The either-or nature of the question misses the point. The reality is that we face BOTH a decentralized Al Qaeda manifested by self-radicalized or homegrown "bunches of guys" for whom the al Qaeda name is just a brand or symbol AND a centralized, core al Qaeda group which is still plotting and planning attacks from the Afghan/Pakistan frontier.
Is Osama bin Laden still relevant? Or rather, is the threat more from a reconstituted, centralized Al Qaeda, or from more local groups radicalized by preachers or outside forces (see recent arguments between Marc Sageman and Bruce Hoffman). Also interesting to consider is how centralized Al Qaeda was before September 11, looking at the scope of its attacks both prior to and after September 11. Which is more dangerous, a decentralized Al Qaeda operating as a symbol, or a centralized Al Qaeda still ordering attacks from a mountain redoubt?
Gregory offers a thoughtful analysis and has bravely baited the rest of us to respond, so I'll take the bait. First, and just FYI, my "not unrelated" comment was intended to link energy and the economy, not the economy and terrorism.
Before we fall into a consensus that terrorism remains at (or very near) the top of the heap, permit me to play contrarian among these terrorism experts.Matt advises we face a "three-fold threat", namely: 1) core al-Q, 2) 'franchise' players like al Qaeda in the Islamic Maghreb, and 3) a motley gaggle of some 300 groups (most of them Sunni, reportedly) that have "less direct ties to al-Qaeda", per Matt.
I agree with Matt Levitt and others that tackling the threat of Al Qaeda terrorism should remain a top-tier national security priority. In the coming decades more significant challenges will no doubt emerge, most important of which will be managing the rise of China. And in the nearer term the Iran nuclear standoff will continue to loom large.
As Matt indicates, the threats are real and potentially catastrophic should AQ or its affiliates get a hold of weapons of mass destruction. The issue for me is less the high priority being placed on countering the threat than the manner in which we are countering it:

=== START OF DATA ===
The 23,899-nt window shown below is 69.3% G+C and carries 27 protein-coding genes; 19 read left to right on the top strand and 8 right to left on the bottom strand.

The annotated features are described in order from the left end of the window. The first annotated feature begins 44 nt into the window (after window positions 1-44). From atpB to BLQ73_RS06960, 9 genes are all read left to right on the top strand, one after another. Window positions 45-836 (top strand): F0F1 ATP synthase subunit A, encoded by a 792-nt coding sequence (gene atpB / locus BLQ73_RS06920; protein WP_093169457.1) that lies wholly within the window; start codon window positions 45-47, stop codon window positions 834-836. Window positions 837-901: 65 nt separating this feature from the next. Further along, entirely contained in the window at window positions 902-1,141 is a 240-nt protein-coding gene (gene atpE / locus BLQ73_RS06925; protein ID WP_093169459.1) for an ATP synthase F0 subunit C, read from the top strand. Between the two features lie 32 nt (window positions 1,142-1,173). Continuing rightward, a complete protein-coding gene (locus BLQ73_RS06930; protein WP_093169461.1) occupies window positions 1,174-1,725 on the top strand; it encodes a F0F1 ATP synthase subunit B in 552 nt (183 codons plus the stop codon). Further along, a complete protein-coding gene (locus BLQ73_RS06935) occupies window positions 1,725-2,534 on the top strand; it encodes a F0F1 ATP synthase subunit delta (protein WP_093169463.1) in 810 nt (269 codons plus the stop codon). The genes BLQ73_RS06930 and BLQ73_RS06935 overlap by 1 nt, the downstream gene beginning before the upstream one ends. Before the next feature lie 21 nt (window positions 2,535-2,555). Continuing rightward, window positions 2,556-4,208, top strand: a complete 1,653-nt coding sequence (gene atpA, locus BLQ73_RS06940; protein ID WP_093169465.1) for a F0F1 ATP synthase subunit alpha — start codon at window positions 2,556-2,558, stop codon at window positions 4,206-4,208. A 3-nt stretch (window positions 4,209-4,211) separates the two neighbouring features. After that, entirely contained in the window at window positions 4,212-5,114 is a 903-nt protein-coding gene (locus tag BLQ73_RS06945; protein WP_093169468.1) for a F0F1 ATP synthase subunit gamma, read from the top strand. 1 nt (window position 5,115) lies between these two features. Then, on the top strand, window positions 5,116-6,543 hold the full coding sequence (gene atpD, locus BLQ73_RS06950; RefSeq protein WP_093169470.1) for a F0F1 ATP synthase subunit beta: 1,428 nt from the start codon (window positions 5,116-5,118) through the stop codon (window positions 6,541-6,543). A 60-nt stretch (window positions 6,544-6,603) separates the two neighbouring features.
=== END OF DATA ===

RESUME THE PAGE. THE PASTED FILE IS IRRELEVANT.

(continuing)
I do not think we are concentrating too much on terrorism, it legitimately belongs at the very top of the list of national security threats we face today. True, the nature of the transnational threats facing the world today is far different than the ones the U.S. and its allies faced on 9/11. But al-Qaeda itself remains a formidable opponent, with a resurgent core in Northwest Pakistan and affiliates and homegrown cells pose a growing threat as well.
Is there a chance that we are concentrating too much on terrorism? If so, how have some of the policy trade-offs manifested themselves? Should the next president de-emphasize terrorism relative to other national security priorities?
Thanks, Matt, for following this thread.On the definition issue, at risk of stating the obvious, the distinction between "terrorists" and "freedom fighters" is given weight it doesn't deserve because of the inherently political nature of any discussion of who is and who isn't a terrorist. The fact that the US only recently took Nelson Mandela off of its terrorist list is a reminder of this.